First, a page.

Today’s headlines are dominated by Priti Patel. Everyone can grasp the issues at stake: is the Home Secretary a bully? If so, should she resign — or, if not, should the Prime Minister sack her? Did he cover up the leaked report into allegations which concluded that her conduct breached the ministerial code? Or is the whole business really just a stick to beat a strong-minded Asian woman whose socially conservative views offend the liberal elite?
Both sides of this dispute have legitimate points to make. Civil servants may reasonably ask: what is the point of a ministerial code if ministers can flout it and yet remain in office? Lord Macpherson, a former Permanent Secretary at the Treasury, rightly observes that, in his experience of bullying in Whitehall, “things have to be very bad indeed for a Cabinet Office enquiry to find fault in a minister — the system is rigged to conclude the contrary”. They were bad enough at the Home Office for Priti Patel’s former Permanent Secretary, Sir Philip Rutnam, to resign. He is now suing for constructive dismissal. The “atmosphere of fear” that existed there caused one official to “collapse” after a meeting with her.
Yet the report raises serious questions, too, about the behaviour of the Home Office officials who so exasperated their boss. Sir Alex Allan, who carried out the investigation, concedes that Priti Patel was not informed of their concerns before the media got wind of them. His conclusion, though damning, has a number of caveats: her infringements of the code may have been “unintentional”, she received “no feedback” about complaints and “she has legitimately not always felt supported by the Department”. What emerges, in other words, is that there were faults on both sides.
It may not be irrelevant that the Home Office — a notoriously difficult, not to say dysfunctional, department — has been a graveyard of ministerial reputations. Amber Rudd is not the only recent casualty of inadequate briefing by her officials. Priti Patel cannot be blamed for letting her staff know that she would not be carrying the can for their failures. There is no doubt that she was a hard taskmaster — but then a Home Secretary’s multiplicity of tasks is indeed hard. It is often fiendishly difficult to draw the line between a minister with high standards and a monster with double standards.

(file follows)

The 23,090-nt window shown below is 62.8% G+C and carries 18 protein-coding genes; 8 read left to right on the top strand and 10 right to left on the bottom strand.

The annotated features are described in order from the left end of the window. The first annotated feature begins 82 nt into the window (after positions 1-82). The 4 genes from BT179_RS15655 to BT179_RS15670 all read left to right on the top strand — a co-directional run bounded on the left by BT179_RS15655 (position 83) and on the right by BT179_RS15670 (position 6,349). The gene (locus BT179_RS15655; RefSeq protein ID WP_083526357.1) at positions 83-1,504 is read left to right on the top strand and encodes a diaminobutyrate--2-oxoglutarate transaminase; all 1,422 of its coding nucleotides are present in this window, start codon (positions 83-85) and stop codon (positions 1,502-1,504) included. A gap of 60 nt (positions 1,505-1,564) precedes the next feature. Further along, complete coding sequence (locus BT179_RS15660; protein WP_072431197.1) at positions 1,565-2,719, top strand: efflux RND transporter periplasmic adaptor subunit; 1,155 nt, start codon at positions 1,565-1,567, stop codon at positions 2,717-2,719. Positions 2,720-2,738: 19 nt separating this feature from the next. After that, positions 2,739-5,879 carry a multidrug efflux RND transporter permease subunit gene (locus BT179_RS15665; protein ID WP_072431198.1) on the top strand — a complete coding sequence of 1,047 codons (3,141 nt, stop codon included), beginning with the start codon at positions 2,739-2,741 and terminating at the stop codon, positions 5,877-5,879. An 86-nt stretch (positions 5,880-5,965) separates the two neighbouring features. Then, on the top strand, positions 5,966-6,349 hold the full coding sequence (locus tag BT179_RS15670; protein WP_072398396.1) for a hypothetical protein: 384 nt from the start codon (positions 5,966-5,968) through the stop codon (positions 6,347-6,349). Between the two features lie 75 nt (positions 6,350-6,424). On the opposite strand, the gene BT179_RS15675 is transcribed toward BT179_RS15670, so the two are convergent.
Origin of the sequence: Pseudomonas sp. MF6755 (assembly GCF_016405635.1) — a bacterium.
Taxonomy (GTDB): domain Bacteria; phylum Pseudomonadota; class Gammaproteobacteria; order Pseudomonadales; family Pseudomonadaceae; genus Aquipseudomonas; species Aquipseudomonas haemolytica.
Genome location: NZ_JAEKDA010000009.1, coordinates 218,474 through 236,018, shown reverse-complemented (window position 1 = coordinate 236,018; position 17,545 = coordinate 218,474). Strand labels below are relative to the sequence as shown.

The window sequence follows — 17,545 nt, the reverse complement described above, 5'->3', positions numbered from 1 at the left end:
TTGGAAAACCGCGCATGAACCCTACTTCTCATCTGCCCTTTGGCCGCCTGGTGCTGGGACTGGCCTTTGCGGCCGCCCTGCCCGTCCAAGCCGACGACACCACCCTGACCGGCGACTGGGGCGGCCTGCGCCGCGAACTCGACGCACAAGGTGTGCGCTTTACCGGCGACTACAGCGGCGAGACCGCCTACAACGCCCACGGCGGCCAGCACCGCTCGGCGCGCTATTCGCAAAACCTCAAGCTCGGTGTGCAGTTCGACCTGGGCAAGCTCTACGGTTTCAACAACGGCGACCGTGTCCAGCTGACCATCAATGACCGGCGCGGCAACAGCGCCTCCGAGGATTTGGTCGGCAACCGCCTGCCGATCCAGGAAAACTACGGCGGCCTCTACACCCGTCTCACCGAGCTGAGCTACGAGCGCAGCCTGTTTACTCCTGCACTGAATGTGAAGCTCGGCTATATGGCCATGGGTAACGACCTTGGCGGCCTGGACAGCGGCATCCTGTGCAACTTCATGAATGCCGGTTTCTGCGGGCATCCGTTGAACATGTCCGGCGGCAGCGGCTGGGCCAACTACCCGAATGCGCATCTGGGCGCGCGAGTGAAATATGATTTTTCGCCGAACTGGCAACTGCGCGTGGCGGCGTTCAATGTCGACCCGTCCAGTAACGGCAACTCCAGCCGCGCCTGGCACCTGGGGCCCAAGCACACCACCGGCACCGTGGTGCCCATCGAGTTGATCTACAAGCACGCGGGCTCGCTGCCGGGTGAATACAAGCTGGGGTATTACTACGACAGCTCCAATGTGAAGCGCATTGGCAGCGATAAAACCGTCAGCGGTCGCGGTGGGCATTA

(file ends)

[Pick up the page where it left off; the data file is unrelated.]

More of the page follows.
One only has to glance across the Atlantic, or indeed the Channel, to realise that Britain is blessed with a professional civil service that is, in general, highly educated, politically neutral and more or less incorruptible. What Whitehall mandarins may not fully appreciate, however, is just how fortunate they are compared to their counterparts in the private sector. The mere fact that their political superiors — ministers — are subject to a code of conduct that is ultimately enforced by the highest authorities in the land — the Prime Minister and Parliament — means that there is a balance of power between employer and employee. For most people outside the public sector, the reality is quite different. There are no Cabinet Office enquiries, union advocacy or whistleblowers leaking stories to the media. If they are unlucky enough to work for a bully, most employees either put up with it or look for another job. The hundreds of thousands who have recently been made redundant due to the pandemic can only contemplate with envy the job security and generous pensions enjoyed by some 5.4 million public sector workers whose salaries and benefits cost the taxpayer £204 billion last year.
This is not to say that those who work in public service have always had it easy. The decade of austerity that came to an end last year saw public sector wages fall by 1.3 per cent, while those in the private sector rose by 1.7 per cent. Average pay for both sectors is now similar, at something over £28,000 per annum. Yet those in public service are estimated by the Office for National Statistics to enjoy a “pay premium”, including pensions, that is worth an extra seven per cent.
This should be taken into account when the bills come in for the Covid-19 crisis. Last July, Rishi Sunak awarded nearly a million public workers an above-inflation pay rise. Now he is set to impose a pay freeze on 3.7 million of them next year to help pay for the pandemic. For almost all state employees except those in the NHS, this will mean a pay cut, though inflation is low at less than one per cent. Both the Prime Minister and the Chancellor are adamant that there must be no return to austerity. Yet that is the reality now. And it is only fair that the public sector, which has hitherto been cushioned from the impact of a shrinking economy, should share the burden. Many people in the private sector would like to have their problems.
None of this is to whitewash the issue of workplace bullying — just to put the case of Priti Patel in context. Whether in the civil service or anywhere else, bullying causes misery and anxiety, damaging both mental health and productivity. It should never be ignored or tolerated. The Prime Minister has apparently decided not to fire the Home Secretary, but will give her a written reprimand. This is no mere rap on the knuckles. If she does not mend her ways — as, it is claimed, she has done already — she can kiss goodbye to her ministerial career. From now on, Priti Patel will be walking on very thin ice. She has done well to become the first Asian woman to hold this great office of state. Let us hope that she will be judged on results, not prejudice.
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